19. Can you see clearly now? From the driver's seat, check visibility. Do you have a clear view of the traffic around you? Are there blind spots?
20. Step on it. In stop-and-go traffic, does the vehicle keep up with other cars? How much runway does it require to merge onto an expressway or pass another vehicle at speed? Do you feel safe doing so?
21. Getting shifty. If the transmission is automatic, concentrate on the smoothness of upshifts and downshifts. If it's a manual transmission, does the gearshift move through its pattern fluidly? Do you feel comfortable with the operation of the clutch and the amount of effort it takes to depress it?
22. Steer clear. Is the steering responsive? Does the vehicle track straight when the steering wheel is held in its center position or does the vehicle wander?
23. Handle with care. Does the vehicle feel stable when cornering?
24. Tight spaces. Find an empty space on the street and parallel park the vehicle. Can you see or accurately judge where the corners of the vehicle are? Does it fit easily in a normal parking space?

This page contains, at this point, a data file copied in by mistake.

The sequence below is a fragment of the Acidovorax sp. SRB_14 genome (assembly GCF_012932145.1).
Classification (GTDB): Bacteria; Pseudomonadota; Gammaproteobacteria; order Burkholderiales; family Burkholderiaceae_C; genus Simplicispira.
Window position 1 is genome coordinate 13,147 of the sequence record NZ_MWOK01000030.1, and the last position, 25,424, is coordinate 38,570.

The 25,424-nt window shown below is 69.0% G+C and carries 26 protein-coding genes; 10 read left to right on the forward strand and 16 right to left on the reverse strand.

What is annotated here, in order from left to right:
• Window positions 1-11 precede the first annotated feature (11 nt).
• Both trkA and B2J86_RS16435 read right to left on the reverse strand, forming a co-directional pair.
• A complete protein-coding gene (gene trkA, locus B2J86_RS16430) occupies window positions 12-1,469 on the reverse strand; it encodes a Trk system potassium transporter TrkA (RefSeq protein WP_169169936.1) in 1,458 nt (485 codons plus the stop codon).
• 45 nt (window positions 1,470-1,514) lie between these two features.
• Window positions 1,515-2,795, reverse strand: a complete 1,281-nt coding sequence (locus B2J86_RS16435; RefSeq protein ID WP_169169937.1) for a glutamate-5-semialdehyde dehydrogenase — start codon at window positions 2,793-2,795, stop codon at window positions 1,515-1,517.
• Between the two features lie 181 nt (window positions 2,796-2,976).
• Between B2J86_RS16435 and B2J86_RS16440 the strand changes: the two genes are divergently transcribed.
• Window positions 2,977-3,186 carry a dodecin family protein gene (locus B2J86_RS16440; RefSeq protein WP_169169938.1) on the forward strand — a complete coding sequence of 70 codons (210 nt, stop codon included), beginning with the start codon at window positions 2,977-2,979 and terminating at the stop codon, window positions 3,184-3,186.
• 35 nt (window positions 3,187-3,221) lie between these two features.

25. Hit the brakes. Do the brakes stop the vehicle smoothly? If you can find a safe place, such as an empty parking lot, brake hard from about 40 miles per hour; is it a controlled, straight-line stop?
When the test-drive is complete, remember: Driving the car was not an implied agreement that you will buy it. If you are not ready to buy, there's no reason to re-enter the showroom. Ask for the salesman's card. He's invested at least an hour with you, so if you do decide to return and negotiate, it should be with him. You might even ask for his next week's schedule. Be polite, but firm. Thank him for his time, and leave. If you took our earlier advice, your car keys and driver's license are in your pocket.
For more information, watch "How to test-drive a new car"
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